Commission pushes Idaho dry bean fee hike
The Idaho Bean Commission plans to increase the state's dry bean assessment fee, IBC members told growers and other industry representatives Feb. 12. The increase is needed to help fund a $1 million endowment with the University of Idaho.
NAMPA, Idaho — The Idaho Bean Commission is moving forward with a plan to increase Idaho’s dry bean tax from 12 cents to 24 cents per hundredweight.
The current assessment fee is 8 cents per hundredweight for growers and 4 cents for bean dealers. The money generated by the assessment, about $200,000 a year, is used to fund the commission’s research, promotion and education efforts.
The commission plans to increase both the grower and dealer assessment fees to 12 cents each.
Much of the money generated from the increase would be used to fund a $1 million IBC endowment with the University of Idaho that will fund bean research in the state of Idaho.
Some of it could also be used to help fund a potential regional bean research program being discussed by public and private entities in Idaho, Colorado, Nebraska and Wyoming
IBC members plan to ask Idaho lawmakers in 2015 for permission to increase the assessment and, if it’s approved, the increase would be effective later that year.
IBC Chairman Doug Carlquist, a farmer from Eden, told about 200 growers and other industry folks Feb. 12 that commissioners want input from growers on the plan.
“Without grower support, this will not go forward,” he said during the 2014 Treasure Valley Bean School.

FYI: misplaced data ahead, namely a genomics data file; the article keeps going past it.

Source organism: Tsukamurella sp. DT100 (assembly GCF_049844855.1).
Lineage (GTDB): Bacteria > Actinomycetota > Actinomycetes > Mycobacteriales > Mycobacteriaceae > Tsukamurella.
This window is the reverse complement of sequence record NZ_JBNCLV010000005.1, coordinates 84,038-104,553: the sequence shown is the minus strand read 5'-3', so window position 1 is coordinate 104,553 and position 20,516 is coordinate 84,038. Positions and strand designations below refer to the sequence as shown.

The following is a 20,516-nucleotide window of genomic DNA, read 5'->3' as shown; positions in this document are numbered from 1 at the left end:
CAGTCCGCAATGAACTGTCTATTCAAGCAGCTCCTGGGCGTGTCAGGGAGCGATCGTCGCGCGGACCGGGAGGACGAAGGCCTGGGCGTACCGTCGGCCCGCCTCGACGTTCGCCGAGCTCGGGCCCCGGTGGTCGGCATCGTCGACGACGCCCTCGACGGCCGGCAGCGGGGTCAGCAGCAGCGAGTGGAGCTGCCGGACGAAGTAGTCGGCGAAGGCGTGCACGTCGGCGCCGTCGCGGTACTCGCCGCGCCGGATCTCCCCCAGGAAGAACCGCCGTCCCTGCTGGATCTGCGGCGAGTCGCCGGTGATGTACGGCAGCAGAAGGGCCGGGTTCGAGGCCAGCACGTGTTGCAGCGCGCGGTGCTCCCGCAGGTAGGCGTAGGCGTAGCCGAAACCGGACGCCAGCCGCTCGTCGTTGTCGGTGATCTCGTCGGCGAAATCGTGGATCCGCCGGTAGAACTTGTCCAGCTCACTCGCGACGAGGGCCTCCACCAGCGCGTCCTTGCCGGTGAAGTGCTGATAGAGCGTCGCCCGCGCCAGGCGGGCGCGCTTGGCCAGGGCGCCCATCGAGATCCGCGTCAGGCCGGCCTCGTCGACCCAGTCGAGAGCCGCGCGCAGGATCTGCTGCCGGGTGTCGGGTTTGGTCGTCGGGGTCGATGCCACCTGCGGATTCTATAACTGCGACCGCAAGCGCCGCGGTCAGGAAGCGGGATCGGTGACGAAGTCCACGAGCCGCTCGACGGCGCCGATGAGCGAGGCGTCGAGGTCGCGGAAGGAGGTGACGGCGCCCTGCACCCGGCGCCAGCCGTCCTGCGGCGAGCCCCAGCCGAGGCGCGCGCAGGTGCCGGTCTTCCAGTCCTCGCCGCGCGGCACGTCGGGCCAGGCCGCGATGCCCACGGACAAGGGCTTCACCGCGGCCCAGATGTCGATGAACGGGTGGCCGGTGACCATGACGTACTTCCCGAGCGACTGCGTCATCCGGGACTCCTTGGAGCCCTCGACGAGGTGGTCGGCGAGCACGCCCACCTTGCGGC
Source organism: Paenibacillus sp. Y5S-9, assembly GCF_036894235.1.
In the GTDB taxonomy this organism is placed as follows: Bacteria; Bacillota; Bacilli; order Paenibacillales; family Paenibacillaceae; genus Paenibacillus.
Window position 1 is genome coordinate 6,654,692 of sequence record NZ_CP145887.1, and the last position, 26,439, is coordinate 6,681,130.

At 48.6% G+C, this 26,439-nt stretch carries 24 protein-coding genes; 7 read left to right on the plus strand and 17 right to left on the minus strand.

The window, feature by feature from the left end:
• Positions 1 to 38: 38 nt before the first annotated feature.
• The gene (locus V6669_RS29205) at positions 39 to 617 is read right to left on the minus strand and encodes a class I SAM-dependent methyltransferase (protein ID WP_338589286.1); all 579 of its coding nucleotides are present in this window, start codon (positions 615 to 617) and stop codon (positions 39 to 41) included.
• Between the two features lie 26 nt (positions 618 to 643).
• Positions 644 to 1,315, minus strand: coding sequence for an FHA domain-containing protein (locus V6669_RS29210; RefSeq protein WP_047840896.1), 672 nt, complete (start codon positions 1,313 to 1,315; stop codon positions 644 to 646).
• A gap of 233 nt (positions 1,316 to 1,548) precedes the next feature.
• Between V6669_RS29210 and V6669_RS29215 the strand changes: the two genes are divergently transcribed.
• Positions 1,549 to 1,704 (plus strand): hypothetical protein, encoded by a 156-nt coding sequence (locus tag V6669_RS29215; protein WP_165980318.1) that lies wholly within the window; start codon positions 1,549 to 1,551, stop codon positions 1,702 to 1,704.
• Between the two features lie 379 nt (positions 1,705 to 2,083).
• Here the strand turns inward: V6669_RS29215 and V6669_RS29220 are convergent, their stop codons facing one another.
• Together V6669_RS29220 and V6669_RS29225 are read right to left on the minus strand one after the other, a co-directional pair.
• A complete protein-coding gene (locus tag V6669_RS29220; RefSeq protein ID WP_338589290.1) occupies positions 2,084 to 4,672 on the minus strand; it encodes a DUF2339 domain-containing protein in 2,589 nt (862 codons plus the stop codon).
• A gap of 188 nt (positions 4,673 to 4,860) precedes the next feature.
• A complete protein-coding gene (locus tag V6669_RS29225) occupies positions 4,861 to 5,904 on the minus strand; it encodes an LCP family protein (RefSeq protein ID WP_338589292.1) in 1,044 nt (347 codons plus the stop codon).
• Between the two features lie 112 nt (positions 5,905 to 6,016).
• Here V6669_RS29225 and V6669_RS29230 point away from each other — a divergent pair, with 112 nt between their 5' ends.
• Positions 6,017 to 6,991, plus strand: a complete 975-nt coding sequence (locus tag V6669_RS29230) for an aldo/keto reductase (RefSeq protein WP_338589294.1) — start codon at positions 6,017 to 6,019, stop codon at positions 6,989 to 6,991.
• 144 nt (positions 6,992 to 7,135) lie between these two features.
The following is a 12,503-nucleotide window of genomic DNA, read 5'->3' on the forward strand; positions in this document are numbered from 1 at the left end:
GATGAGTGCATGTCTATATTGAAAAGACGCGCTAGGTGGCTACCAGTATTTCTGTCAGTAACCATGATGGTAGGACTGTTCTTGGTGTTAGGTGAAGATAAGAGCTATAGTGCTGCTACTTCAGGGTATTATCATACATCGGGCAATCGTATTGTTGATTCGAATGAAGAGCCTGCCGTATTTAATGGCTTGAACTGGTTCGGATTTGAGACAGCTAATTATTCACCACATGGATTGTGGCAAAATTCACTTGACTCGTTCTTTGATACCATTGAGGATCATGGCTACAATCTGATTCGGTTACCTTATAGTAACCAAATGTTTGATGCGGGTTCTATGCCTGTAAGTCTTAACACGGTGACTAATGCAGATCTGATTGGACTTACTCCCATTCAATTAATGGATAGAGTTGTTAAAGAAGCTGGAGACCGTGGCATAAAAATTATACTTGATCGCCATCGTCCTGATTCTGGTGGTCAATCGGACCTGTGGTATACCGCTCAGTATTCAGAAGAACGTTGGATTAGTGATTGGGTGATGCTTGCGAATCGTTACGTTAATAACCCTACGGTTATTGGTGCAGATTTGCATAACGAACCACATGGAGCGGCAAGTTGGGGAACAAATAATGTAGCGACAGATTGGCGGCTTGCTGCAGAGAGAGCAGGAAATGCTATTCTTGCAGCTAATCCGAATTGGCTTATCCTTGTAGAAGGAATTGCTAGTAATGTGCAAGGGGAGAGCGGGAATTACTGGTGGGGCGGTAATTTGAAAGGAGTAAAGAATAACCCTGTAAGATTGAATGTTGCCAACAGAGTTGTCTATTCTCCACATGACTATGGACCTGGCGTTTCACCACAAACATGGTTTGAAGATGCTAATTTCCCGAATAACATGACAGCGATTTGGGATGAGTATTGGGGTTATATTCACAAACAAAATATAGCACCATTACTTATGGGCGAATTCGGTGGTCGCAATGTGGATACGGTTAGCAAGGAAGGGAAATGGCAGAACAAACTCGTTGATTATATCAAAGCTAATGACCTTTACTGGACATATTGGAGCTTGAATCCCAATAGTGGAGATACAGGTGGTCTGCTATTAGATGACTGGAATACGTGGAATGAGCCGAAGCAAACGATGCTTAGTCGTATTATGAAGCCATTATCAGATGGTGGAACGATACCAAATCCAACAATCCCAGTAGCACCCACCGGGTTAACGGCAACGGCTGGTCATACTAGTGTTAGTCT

Based on average yields, growers’ portion of the increase would equal an additional 96 cents an acre, up from $1.92 now.
Carlquist said the decision to fund the endowment and increase the bean tax was made after a lengthy discussion about the best way to move the industry forward and ensure bean research occurs in Idaho forever.
“We came to the conclusion that it was important for us to establish a long-term relationship with the University of Idaho,” he said.
IBC commissioner Don Tolmie said reduced federal funding for research has resulted in research funding for land-grant universities being pared down as a result.
“We as an industry are going to have to step up to the plate if we’re going to continue to have research funds available for our universities,” he said.
The endowment is contingent on the IBC receiving permission from lawmakers to raise the assessment.
Tolmie said the proposal is to keep the bean tax at 24 cents for four years until the endowment is fully funded. Then it would drop back down to the 16- to 18-cent range.
The current 12 cent amount is not sufficient to fund the IBC’s promotion, education and research efforts, he said.
The tax hasn’t been raised since 1992 and the commission would need to raise the assessment to 20 cents just to maintain the purchasing power that money had in 1992, said IBC Administrator Lacey Menasco.
Because of the decreased purchasing power of that money, “the ability of the commission to fund research and promotion efforts has decreased significantly,” Carlquist said.
Comments can be submitted at the IBC website at www.bean.idaho.gov